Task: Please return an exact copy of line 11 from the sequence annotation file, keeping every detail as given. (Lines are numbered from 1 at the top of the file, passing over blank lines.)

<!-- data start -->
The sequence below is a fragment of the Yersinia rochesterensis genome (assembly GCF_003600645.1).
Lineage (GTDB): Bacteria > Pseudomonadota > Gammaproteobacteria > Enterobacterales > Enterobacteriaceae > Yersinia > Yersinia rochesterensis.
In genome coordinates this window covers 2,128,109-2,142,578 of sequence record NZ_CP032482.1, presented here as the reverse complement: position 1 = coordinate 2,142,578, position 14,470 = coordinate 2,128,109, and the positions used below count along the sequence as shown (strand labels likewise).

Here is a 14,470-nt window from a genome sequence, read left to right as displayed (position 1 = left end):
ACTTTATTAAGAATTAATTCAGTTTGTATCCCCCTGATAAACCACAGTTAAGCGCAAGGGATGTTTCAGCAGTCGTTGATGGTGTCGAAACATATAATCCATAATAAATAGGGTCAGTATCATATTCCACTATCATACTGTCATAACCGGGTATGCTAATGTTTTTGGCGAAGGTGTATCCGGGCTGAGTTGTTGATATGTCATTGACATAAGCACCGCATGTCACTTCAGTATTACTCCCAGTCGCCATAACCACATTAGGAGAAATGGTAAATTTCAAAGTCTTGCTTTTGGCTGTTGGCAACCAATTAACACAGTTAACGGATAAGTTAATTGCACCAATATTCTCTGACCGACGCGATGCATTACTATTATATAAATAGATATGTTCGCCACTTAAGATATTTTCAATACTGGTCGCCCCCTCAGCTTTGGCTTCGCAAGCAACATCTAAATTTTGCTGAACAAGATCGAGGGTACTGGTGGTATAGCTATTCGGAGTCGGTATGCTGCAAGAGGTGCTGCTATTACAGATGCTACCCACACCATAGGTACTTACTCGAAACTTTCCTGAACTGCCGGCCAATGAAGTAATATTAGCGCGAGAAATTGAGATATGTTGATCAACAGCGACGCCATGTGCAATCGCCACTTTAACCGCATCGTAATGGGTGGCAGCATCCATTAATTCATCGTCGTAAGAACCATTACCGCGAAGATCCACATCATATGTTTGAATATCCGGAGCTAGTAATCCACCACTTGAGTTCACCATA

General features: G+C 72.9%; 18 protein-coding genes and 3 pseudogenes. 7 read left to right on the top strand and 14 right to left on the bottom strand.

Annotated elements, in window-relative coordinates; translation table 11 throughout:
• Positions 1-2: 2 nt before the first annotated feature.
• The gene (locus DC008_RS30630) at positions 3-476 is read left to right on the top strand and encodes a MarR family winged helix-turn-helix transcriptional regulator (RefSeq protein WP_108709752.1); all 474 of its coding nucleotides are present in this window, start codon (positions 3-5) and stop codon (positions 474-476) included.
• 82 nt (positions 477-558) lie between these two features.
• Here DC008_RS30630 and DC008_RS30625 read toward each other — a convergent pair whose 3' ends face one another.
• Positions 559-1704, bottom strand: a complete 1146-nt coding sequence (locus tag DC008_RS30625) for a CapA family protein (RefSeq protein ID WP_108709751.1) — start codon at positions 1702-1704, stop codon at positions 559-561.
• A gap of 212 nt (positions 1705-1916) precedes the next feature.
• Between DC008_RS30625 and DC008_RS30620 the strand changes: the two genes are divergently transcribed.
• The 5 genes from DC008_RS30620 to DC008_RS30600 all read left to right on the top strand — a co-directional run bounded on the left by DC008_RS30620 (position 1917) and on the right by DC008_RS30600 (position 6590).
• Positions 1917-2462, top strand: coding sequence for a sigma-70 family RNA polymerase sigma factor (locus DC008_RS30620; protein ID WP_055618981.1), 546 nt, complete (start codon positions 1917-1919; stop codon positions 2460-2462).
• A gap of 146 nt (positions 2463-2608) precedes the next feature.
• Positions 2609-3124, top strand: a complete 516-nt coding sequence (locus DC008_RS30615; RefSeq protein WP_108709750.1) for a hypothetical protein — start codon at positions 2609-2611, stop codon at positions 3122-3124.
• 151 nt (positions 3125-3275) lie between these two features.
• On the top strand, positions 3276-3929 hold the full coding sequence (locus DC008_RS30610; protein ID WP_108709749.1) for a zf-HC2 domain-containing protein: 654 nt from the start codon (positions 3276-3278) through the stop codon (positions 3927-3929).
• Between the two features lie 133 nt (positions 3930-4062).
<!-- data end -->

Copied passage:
• Here DC008_RS30630 and DC008_RS30625 read toward each other — a convergent pair whose 3' ends face one another.